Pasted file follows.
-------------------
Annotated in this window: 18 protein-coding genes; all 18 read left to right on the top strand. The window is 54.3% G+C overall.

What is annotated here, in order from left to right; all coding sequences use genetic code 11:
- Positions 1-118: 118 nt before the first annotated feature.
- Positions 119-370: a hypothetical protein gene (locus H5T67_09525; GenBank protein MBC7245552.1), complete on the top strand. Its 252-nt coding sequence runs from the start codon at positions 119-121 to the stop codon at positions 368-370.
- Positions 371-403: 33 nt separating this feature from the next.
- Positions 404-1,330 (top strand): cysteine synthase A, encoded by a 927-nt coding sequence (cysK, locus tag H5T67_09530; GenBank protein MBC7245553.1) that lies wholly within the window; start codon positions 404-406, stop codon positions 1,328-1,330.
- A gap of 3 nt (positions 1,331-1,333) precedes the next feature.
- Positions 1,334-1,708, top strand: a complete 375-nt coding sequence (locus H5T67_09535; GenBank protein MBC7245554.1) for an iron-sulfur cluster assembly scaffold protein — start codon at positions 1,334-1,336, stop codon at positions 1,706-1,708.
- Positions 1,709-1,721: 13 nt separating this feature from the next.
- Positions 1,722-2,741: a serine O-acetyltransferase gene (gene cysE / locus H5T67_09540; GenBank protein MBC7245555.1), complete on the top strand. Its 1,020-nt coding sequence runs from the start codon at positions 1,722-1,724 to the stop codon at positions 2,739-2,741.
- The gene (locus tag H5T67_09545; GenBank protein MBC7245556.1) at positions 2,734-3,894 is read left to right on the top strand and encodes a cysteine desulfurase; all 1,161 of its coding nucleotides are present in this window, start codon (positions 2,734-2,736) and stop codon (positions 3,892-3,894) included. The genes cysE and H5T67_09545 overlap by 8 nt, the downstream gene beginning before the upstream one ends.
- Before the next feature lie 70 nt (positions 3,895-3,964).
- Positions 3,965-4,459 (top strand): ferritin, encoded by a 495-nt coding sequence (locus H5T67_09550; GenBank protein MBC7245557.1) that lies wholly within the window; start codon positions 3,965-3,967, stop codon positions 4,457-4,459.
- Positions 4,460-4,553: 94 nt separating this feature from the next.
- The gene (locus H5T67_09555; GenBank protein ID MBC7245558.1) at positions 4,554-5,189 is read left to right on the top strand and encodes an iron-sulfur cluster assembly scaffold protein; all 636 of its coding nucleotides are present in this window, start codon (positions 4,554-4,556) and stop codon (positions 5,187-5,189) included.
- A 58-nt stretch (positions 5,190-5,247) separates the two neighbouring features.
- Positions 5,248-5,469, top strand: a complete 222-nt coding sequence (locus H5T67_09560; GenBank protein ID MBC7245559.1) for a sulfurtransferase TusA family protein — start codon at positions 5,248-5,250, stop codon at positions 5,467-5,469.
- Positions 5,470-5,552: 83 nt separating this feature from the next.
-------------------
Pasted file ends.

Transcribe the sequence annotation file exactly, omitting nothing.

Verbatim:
Annotated in this window: 18 protein-coding genes; all 18 read left to right on the top strand. The window is 54.3% G+C overall.

What is annotated here, in order from left to right; all coding sequences use genetic code 11:
- Positions 1-118: 118 nt before the first annotated feature.
- Positions 119-370: a hypothetical protein gene (locus H5T67_09525; GenBank protein MBC7245552.1), complete on the top strand. Its 252-nt coding sequence runs from the start codon at positions 119-121 to the stop codon at positions 368-370.
- Positions 371-403: 33 nt separating this feature from the next.
- Positions 404-1,330 (top strand): cysteine synthase A, encoded by a 927-nt coding sequence (cysK, locus tag H5T67_09530; GenBank protein MBC7245553.1) that lies wholly within the window; start codon positions 404-406, stop codon positions 1,328-1,330.
- A gap of 3 nt (positions 1,331-1,333) precedes the next feature.
- Positions 1,334-1,708, top strand: a complete 375-nt coding sequence (locus H5T67_09535; GenBank protein MBC7245554.1) for an iron-sulfur cluster assembly scaffold protein — start codon at positions 1,334-1,336, stop codon at positions 1,706-1,708.
- Positions 1,709-1,721: 13 nt separating this feature from the next.
- Positions 1,722-2,741: a serine O-acetyltransferase gene (gene cysE / locus H5T67_09540; GenBank protein MBC7245555.1), complete on the top strand. Its 1,020-nt coding sequence runs from the start codon at positions 1,722-1,724 to the stop codon at positions 2,739-2,741.
- The gene (locus tag H5T67_09545; GenBank protein MBC7245556.1) at positions 2,734-3,894 is read left to right on the top strand and encodes a cysteine desulfurase; all 1,161 of its coding nucleotides are present in this window, start codon (positions 2,734-2,736) and stop codon (positions 3,892-3,894) included. The genes cysE and H5T67_09545 overlap by 8 nt, the downstream gene beginning before the upstream one ends.
- Before the next feature lie 70 nt (positions 3,895-3,964).
- Positions 3,965-4,459 (top strand): ferritin, encoded by a 495-nt coding sequence (locus H5T67_09550; GenBank protein MBC7245557.1) that lies wholly within the window; start codon positions 3,965-3,967, stop codon positions 4,457-4,459.
- Positions 4,460-4,553: 94 nt separating this feature from the next.
- The gene (locus H5T67_09555; GenBank protein ID MBC7245558.1) at positions 4,554-5,189 is read left to right on the top strand and encodes an iron-sulfur cluster assembly scaffold protein; all 636 of its coding nucleotides are present in this window, start codon (positions 4,554-4,556) and stop codon (positions 5,187-5,189) included.
- A 58-nt stretch (positions 5,190-5,247) separates the two neighbouring features.
- Positions 5,248-5,469, top strand: a complete 222-nt coding sequence (locus H5T67_09560; GenBank protein ID MBC7245559.1) for a sulfurtransferase TusA family protein — start codon at positions 5,248-5,250, stop codon at positions 5,467-5,469.
- Positions 5,470-5,552: 83 nt separating this feature from the next.